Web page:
Our History

Covenant House Washington is the Washington, D.C. affiliate of Covenant House International, the nation’s largest privately funded nonprofit organization responding to the needs of young people who suffer from homelessness, abuse and neglect. Covenant House Washington’s mission is to serve suffering children of the street with absolute respect and unconditional love. Our work is guided by the five principles of:

  • Immediacy
  • Sanctuary
  • Choice
  • Values Communication
  • Structure

We place ourselves on the frontline to address the challenges faced by homeless and disconnected young people as they transition to adulthood because we believe in their worth, value and dreams.

In 1972, Covenant House established its first official intake center and shelter to serve homeless young people in New York City. Throughout the 1970s, Covenant House continued to expand its social service programs in New York City and by 1980 was ready to branch out to other cities. For the next two decades, Covenant House grew at an exhilarating pace under the leadership of Sister Mary Rose (1990-2003) and Sister Tricia Cruise (2003-2008), opening outreach programs, crisis centers, employment and education service centers and long-term, transitional living programs in 20 more cities in the United States, Central America and Canada. Since then, Covenant House has grown into a network of more than 20 affiliate agencies in cities in each of these regions. Currently, under the leadership of Kevin Ryan, Covenant House serves thousands of homeless young people each year, giving them the love and support they need to find their way off of the streets and out of truly debilitating life situations.

As part of Covenant House International’s rapid expansion, Covenant House Washington was born. The Covenant House Washington story is one of promise and a 20 year commitment to meeting the needs of homeless and disconnected young people in the Greater Washington community.  Opening its doors in 1995, Covenant House Washington ran its first Outreach Program from a small store front located at 2028 Martin Luther King Jr. Avenue on the southeast end of the district.  Under the leadership of first Executive Director, Vincent Gray, word spread quickly about the new organization and its great mission to serve suffering children of the streets, with absolute respect and unconditional love.

In March of 1996, they opened the first Community Service Center… utilizing rented space at 3400 Martin Luther King Jr. Ave in southeast DC.  The new facility offered an opportunity to add educational services, case management, pastoral ministries and a host of other wrap around services to Covenant House Washington’s list of supports for community youth.

In June of 1997, the Transitional Living Program opened in the Villages of Parklands, focusing on meeting the needs of young mothers and their children.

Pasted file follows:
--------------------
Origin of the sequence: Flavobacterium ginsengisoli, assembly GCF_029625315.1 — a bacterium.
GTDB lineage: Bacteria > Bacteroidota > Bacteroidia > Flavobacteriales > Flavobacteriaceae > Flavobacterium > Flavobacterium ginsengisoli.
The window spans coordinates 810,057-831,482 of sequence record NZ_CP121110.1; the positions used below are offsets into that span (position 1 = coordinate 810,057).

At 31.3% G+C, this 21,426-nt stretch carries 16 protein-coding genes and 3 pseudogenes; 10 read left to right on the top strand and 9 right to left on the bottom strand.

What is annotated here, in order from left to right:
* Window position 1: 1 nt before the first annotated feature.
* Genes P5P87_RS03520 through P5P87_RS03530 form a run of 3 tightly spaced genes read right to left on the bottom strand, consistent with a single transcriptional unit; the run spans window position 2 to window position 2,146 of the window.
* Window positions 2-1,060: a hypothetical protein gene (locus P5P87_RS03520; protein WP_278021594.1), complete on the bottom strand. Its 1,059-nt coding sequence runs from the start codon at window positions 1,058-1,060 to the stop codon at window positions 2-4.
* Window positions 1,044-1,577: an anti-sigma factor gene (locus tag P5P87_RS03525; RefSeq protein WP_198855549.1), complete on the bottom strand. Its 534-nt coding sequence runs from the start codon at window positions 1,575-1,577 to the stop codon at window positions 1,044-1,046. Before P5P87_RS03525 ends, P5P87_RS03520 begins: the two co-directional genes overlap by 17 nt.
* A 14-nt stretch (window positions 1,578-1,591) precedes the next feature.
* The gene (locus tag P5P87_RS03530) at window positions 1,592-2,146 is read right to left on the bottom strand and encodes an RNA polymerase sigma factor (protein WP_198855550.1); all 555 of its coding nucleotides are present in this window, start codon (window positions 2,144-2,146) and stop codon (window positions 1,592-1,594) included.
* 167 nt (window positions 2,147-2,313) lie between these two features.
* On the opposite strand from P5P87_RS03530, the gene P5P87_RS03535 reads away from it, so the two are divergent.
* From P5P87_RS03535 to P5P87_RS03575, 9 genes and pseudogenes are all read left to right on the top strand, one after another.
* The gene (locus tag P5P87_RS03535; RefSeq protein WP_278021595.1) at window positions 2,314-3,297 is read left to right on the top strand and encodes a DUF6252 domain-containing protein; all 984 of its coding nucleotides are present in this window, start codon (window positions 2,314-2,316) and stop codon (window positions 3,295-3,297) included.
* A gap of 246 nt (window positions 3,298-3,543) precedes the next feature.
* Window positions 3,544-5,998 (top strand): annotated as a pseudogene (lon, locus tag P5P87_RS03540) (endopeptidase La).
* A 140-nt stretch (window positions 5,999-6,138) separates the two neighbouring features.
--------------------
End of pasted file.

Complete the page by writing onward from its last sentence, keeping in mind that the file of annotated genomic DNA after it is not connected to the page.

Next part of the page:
In December of 1997, the doors of the Crisis Center opened… offering nine beds to homeless youth in need of a safe place to sleep.

In January of 2000, Covenant House was able to purchase its own flagship location on the northeast side of the district at 7 New York Avenue.  This new space housed executive offices and became the major hub for the organizations Community Outreach operation.

Covenant House also had plans to purchase new property in the southeast through a partnership with Building Bridges Across the River (BBAR).  The new development initiative was looking to create a new arts, education, and recreational campus unlike anything ever seen in the Southeast area before. The developers offered Covenant House the opportunity to be the first nonprofit located at the site… But first they had to raise the money!  In June of 2000, Covenant House kicked off a Capital Campaign to build the new location.

Within just a few years the Covenant House Washington team had raised $6.5 million dollars to build the new Service Center located at 2001 Mississippi Avenue in southeast DC.

The greatest contribution of the capital campaign was a private gift of $1.5 million dollars from the family of Nancy Dickerson Whitehead.  Nancy was the first woman to be hired as a network correspondent by CBS News.  She also served as a committed board member to Covenant House International, a devoted mother and trailblazing journalist with a passion for politics and world affairs.  Nancy gave selflessly of her time, financial resources, and professional influence for the benefit of children and youth served by Covenant House.  After her death in 1997, the Whitehead family made the $1.5 million dollar contribution to Covenant House Washington to support the future advancement of the organization she loved in the place she called home.

Covenant House Washington’s Community Service Center has been named in Nancy’s memory, and stands as a lasting tribute to her love and generosity, and as a beacon of hope for youth in crisis.  Since the Nancy Dickerson Whitehead Community Service Center was dedicated in 2003, Covenant House Washington has continued to be a trailblazer in the community, championing the transformation of homeless and disconnected youth with support of phenomenal leadership!

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